ZDNet's Sam Diaz, among others, mourned the death of Google Wave on Wednesday when the company announced that it would no longer be developed due to lack of interest. While this story was widely reported as one of Google's few failures. However, the mourners, naysayers, and critics are largely missing the point of a Labs group within an organization. Wave will most definitely rise again, with all signs pointing to some enterprise-class social features.
Google Labs is the home of projects Googlers want to test with a larger audience. Wave is one of the highest profile Labs projects and was released (and then revamped and more widely released) to considerable fanfare. Most of us in the technology press keep a pretty close eye on major projects that come out of Labs, After all, Google Docs and Spreadsheets, GOOG-411, Google Reader, iGoogle, Google Maps, and Google Groups all were once Labs projects.
Labs groups are popping up in many larger companies, where bureaucratic processes and rigorous structure tend to stifle innovation. Labs-like organizations are meant to be incubators for ideas where the best can mature and percolate to the top to be turned into real products for the larger company and the worst offer learning experiences and help develop new technologies. When projects succeed, you get great products like Microsoft's Ribbon Hero or Google Docs. When they don't succeed, you get Google Wave.
Yet as Google pointed out in their blog,
Wave has taught us a lot, and we are proud of the team for the ways in which they have pushed the boundaries of computer science...The central parts of the code, as well as the protocols that have driven many of Wave’s innovations, like drag-and-drop and character-by-character live typing, are already available as open source.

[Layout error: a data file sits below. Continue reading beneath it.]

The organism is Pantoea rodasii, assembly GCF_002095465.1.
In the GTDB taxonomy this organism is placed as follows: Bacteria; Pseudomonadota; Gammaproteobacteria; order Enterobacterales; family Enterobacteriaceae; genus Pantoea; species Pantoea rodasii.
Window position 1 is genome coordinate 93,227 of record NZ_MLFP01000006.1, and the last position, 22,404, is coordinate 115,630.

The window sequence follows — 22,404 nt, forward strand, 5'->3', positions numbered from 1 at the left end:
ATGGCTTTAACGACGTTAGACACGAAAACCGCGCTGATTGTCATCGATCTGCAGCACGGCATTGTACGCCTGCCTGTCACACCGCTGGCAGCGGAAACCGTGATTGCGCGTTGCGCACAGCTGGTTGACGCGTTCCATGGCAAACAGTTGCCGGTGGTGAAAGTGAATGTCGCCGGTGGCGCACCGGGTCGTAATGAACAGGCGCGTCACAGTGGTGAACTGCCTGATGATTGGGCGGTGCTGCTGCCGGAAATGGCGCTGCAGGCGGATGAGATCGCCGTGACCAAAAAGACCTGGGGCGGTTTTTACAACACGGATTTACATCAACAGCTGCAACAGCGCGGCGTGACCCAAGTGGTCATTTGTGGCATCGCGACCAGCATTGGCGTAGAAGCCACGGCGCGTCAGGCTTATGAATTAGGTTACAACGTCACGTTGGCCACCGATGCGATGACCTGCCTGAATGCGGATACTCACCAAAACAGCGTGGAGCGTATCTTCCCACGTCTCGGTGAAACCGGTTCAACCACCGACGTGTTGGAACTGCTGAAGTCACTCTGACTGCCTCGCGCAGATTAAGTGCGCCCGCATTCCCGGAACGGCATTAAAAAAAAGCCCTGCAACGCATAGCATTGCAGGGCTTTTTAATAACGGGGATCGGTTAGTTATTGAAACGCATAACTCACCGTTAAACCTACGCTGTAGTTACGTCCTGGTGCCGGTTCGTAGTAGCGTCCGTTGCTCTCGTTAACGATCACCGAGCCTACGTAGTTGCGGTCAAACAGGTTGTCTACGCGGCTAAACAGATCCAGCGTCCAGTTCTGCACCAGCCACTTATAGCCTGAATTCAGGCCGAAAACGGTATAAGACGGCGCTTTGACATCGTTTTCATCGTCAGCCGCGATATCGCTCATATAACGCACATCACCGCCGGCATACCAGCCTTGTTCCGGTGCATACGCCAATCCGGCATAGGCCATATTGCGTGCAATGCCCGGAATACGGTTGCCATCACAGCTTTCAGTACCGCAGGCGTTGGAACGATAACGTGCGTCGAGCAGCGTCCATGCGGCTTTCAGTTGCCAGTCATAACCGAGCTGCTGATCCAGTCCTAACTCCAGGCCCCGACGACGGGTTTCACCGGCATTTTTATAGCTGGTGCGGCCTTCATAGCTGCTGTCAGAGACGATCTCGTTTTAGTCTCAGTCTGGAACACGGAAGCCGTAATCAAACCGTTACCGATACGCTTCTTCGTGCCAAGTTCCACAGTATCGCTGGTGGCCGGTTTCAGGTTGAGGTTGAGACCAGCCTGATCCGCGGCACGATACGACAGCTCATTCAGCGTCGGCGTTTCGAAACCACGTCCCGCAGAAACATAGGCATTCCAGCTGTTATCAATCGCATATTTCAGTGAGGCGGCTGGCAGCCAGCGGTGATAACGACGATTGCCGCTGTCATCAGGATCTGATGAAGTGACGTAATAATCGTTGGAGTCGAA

Wait a minute...Drag and drop? Google just announced that attachments could now be dragged right from Gmail in Google Chrome to a Google Apps user's desktop. And drag and drop within Gmail has been supported for a while. Character-by-character live collaboration and multi-user editing? That was introduced in Google Docs not so long ago and is shown in the video below.
In contrast to a typical corporate environment, where failures can cost a company millions (or worse yet, a brand), a Labs setting values successes and failures equally. Failures, after all, are lessons learned and technologies built. Clearly, in this case, Wave has contributed directly to two of Google's core enterprise products.
Perhaps a more important question is why would Google continue to support Wave when we all know that they are deeply involved in building social technologies? Many of the capabilities in Wave are ripe for social media applications, particularly those that could add considerable value for Google's enterprise customers.
I, for one, am not mourning the death of Wave. I'm far more interested in the ways it will be reincarnated across Google's existing products and in their not-so-secret pipeline. If Wave is dead, then long live Google Wave.